This is a good discussion on using Unreferenced. Pay close attention to Peter's posts on the subject, he's the real guru here.
Originally posted by Sarita Gupta:
Will appreciate if u cld refer me to Peter's postings... i mean in case u'r refering to a particular posting of his.
Now I am working on the GUI and I have this question:-
1. How should I determine what record number to lock or unlock? Should I create a method in the data class to get the record number?
Add a method inside DataAccessFacade and pass it the flight number from the GUI. This method will call the find method in Data which returns the DataInfo object. Now it will call the getRecordNumber on the returned DataInfo object and will return the recordNumber that can be passed to the lock method.
One more thing that I would like to ask is while performing the entire database lock with lock(-1), should I also store the clientID who is asking for the database lock. And then while asking for the database unlock unlock(-1) should I also chek the clientID and if its the same clintID who did database lock, it will unlock the database.
... I read your post and feel that you are bypassing these functions as well, is that true? Does it matter if we bypass the functions defined in the Data.java at all?
By the way, how do you justify the decision about bypassing the functions in Data.java in the design document?
Originally posted by Samual Harvey:
Yes I did the same. Data.java has two empty methods lock and unlock. These methods I also added inside my DataInterface. So it is implemented by both the remote and local classes, although in local mode I do not use the lock and unlock.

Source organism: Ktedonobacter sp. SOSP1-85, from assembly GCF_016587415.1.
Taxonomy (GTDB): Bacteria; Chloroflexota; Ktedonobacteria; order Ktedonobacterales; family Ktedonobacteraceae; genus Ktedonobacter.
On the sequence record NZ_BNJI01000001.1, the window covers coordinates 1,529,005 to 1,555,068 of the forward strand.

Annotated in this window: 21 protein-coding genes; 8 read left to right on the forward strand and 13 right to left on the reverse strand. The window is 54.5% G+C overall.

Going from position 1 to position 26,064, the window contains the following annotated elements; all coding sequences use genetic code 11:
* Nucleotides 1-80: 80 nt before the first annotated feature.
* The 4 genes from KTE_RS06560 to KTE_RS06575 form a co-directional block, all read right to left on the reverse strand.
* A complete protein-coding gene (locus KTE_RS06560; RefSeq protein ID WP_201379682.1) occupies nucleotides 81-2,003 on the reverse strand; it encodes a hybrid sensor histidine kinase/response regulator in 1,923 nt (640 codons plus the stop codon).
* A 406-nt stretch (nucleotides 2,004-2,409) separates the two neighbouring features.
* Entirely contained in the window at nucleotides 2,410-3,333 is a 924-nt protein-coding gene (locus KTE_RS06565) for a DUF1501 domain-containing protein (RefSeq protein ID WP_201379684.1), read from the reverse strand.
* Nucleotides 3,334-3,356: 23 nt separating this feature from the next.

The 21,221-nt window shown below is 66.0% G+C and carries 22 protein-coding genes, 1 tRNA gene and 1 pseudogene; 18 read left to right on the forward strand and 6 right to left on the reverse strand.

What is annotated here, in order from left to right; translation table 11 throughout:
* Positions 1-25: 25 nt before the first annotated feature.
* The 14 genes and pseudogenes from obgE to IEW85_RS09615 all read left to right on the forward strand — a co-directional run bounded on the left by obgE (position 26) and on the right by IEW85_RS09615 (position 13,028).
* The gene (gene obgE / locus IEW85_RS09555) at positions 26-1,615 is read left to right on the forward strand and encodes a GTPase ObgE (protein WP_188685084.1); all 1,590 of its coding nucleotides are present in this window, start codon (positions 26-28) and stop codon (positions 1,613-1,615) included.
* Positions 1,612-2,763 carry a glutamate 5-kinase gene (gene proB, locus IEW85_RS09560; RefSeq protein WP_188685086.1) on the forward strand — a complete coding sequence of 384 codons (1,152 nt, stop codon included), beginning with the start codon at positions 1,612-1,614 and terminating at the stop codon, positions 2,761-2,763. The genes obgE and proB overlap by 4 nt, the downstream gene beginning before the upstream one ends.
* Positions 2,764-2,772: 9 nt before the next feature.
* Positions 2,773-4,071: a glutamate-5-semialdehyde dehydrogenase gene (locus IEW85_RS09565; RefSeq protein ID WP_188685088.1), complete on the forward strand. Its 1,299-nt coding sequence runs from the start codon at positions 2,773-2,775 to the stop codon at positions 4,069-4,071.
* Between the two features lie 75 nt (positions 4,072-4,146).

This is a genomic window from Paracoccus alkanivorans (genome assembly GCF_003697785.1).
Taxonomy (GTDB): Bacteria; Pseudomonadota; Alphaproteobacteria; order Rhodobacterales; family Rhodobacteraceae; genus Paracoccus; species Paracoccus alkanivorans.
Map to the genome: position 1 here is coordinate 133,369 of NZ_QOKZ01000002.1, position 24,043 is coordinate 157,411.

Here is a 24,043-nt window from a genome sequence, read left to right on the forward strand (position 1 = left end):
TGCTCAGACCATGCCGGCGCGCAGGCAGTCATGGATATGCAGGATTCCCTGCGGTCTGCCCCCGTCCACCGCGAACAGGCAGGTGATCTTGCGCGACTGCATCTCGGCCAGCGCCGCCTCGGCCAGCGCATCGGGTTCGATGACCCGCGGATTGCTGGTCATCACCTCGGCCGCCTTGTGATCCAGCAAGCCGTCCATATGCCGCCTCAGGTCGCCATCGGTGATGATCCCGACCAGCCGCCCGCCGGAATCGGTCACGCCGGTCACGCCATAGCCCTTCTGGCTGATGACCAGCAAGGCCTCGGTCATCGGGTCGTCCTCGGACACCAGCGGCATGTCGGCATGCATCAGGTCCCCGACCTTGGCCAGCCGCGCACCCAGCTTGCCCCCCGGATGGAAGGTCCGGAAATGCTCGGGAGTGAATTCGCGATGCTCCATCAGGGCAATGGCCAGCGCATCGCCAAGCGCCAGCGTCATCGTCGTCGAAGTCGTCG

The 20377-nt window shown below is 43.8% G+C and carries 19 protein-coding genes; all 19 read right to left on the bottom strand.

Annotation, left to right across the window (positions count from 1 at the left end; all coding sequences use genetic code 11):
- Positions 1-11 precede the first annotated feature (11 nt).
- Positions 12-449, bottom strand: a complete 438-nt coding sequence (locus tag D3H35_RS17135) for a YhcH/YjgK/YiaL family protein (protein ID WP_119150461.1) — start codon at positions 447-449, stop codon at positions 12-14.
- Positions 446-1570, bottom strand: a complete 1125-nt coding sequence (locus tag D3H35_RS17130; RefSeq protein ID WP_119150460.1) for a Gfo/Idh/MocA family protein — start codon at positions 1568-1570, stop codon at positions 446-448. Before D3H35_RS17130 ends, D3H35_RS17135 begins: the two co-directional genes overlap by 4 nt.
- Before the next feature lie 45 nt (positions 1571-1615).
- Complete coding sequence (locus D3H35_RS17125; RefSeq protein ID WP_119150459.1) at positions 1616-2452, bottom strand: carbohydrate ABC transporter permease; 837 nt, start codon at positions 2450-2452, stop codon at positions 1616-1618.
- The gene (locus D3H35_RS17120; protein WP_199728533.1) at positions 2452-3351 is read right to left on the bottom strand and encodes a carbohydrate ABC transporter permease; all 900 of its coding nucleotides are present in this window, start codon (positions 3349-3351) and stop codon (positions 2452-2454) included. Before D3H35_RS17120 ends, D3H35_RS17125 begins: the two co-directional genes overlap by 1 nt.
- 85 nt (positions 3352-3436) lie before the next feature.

Originally posted by Pete Lyons:
... The only thing I'm wondering is if you are to expect that more than 1 local client might access the same database (maybe with remote X11 or whatever), and in such a case, you would want locking just like when you are serving multiple clients via the network.
Originally posted by Thomas Fly:
Why do you need a LockManager at all? ...
So, why not simply add a synchronized readModifyTransaction() method to the Data class, which would first call the existing read method, then the modify method?
Thanks Michael, I expected something like that, but as one still not entirely out of the C swamp, I just wanted to hear somebody say it.
For you or anybody else then, where does lockManager "hook-in," so as to prevent other threads from accessing locked records?
It appears to me that Data.seek(recno) should be modified, so as to check whether or not a locked record is being accessed, and then wait() if the client isn't the lock owner.
Presumably, lockManager will have a checkLock() method for this purpose.
... it's permissible to read a record that may be include in a transaction that will ultimately modify the record; the primary point of record locking is to ensure database integrity (e.g., 2 different clients purchasing tickets "simultaneously" will result in 2 fewer seats on the plane).
Hmm... well how did you implement criteriaFind?
... but since the application has been written by a Sun Certified Java Developer (flourish of trumpets), B will presumably do a lock before it does an unlock (i.e., lock-read-modify-unlock), just like A and every other client. It seems then that B would be blocked- waiting to acquire the lock- from unlocking the record that already has been locked by A.
It seems to me that a more troubling issue is the possibility of client A having network or power problems before having the chance to unlock the record that it's just locked.
I don't believe addressing that issue is in the requirements, so can one just mention the problem, without taking the trouble to code it?